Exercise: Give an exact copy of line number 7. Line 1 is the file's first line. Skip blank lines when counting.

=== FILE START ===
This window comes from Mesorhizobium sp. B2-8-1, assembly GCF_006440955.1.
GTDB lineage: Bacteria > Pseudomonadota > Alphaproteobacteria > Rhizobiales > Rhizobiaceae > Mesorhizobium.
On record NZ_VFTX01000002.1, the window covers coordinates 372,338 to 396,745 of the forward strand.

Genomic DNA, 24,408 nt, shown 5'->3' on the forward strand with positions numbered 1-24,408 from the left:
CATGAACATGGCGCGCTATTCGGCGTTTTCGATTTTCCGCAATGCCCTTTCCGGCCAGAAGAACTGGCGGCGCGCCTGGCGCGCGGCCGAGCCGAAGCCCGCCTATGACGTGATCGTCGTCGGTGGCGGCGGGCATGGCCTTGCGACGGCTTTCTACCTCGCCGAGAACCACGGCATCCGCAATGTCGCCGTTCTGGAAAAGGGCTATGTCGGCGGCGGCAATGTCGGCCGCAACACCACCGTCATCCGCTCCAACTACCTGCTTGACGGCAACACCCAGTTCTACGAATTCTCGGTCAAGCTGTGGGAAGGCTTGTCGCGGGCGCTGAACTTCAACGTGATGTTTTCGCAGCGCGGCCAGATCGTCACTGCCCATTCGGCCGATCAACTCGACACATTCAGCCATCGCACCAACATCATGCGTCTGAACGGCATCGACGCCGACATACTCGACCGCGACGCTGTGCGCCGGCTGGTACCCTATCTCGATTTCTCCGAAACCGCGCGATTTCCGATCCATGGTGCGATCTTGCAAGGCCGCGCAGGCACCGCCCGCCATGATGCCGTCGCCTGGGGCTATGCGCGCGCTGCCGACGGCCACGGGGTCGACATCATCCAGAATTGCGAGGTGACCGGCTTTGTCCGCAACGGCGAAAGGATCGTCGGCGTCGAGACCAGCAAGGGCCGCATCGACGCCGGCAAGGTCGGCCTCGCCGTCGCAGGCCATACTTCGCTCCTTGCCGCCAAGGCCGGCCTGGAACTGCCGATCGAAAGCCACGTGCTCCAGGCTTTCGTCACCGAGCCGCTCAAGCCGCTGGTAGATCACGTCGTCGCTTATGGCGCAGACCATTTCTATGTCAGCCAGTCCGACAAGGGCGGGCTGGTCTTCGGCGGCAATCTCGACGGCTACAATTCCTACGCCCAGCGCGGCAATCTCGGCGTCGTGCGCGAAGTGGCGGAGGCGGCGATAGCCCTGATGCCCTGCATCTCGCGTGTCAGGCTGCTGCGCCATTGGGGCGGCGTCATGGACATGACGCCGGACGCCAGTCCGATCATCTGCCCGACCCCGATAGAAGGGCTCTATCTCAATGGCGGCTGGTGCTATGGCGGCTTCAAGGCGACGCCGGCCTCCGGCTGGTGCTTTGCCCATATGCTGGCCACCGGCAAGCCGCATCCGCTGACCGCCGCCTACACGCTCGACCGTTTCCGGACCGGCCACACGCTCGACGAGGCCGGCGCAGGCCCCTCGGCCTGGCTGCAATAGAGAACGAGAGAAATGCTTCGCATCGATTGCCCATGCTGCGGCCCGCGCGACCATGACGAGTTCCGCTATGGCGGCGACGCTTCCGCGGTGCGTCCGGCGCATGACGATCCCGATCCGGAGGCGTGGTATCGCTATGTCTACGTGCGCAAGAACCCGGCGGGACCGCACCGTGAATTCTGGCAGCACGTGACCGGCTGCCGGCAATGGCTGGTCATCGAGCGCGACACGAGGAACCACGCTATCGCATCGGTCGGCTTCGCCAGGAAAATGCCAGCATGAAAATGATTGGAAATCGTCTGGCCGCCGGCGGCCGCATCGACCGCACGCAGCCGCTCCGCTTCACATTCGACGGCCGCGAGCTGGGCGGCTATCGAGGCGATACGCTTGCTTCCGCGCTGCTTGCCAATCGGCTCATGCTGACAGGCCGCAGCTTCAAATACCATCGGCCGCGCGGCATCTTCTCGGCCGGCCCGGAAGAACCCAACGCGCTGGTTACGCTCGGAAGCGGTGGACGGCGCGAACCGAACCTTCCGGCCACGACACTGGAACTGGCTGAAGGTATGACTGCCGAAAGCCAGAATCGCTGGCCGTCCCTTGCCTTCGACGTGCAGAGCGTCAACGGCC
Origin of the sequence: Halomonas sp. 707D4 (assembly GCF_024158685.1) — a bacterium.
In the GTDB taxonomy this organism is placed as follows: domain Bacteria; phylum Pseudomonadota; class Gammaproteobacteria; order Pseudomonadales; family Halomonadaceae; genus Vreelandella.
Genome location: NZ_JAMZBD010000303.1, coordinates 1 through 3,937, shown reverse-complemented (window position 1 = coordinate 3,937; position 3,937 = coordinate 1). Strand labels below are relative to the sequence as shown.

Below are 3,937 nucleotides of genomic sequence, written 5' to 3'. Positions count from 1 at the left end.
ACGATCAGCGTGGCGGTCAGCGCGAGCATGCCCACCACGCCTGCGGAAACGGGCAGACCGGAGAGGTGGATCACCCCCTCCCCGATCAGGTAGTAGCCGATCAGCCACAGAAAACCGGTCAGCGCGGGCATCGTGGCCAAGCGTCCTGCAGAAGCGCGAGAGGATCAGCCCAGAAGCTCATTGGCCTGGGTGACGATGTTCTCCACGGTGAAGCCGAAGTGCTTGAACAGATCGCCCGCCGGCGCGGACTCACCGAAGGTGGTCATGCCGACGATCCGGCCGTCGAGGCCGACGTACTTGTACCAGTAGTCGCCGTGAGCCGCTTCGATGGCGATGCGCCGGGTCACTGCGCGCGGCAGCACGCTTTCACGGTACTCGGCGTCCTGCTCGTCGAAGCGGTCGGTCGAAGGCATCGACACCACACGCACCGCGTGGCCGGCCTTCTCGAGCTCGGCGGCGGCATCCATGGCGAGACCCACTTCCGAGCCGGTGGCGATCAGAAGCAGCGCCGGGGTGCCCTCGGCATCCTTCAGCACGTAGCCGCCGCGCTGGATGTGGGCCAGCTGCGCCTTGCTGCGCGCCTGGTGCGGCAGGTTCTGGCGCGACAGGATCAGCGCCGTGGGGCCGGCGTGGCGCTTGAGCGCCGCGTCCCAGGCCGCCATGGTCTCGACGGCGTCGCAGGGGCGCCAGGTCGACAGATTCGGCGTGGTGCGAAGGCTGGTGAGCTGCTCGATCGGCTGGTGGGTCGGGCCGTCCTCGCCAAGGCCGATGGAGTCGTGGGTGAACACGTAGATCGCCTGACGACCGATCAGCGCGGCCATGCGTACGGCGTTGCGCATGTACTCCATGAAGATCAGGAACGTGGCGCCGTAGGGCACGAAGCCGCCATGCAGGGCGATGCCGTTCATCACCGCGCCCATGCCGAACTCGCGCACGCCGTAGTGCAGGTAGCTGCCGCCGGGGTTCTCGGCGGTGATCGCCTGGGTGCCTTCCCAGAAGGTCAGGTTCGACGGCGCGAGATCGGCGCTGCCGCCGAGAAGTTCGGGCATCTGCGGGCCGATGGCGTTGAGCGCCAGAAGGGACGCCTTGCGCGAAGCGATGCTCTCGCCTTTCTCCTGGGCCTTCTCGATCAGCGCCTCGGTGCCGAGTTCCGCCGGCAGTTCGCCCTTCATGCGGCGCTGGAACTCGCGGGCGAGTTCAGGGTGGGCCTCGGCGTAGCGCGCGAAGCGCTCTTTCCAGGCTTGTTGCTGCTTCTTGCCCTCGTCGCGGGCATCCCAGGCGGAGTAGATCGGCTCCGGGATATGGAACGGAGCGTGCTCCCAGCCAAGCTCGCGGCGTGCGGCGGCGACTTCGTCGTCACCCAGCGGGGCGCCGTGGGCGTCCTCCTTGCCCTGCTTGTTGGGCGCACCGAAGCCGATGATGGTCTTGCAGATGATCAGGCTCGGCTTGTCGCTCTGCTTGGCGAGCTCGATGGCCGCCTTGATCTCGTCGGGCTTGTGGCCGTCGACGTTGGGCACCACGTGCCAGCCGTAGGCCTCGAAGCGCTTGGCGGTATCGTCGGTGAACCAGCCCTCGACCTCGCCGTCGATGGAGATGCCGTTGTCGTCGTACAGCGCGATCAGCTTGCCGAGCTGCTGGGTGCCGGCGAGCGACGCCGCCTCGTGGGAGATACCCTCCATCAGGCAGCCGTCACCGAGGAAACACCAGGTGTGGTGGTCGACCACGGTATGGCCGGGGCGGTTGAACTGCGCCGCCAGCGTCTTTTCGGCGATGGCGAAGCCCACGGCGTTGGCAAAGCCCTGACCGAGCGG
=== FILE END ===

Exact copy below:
In the GTDB taxonomy this organism is placed as follows: domain Bacteria; phylum Pseudomonadota; class Gammaproteobacteria; order Pseudomonadales; family Halomonadaceae; genus Vreelandella.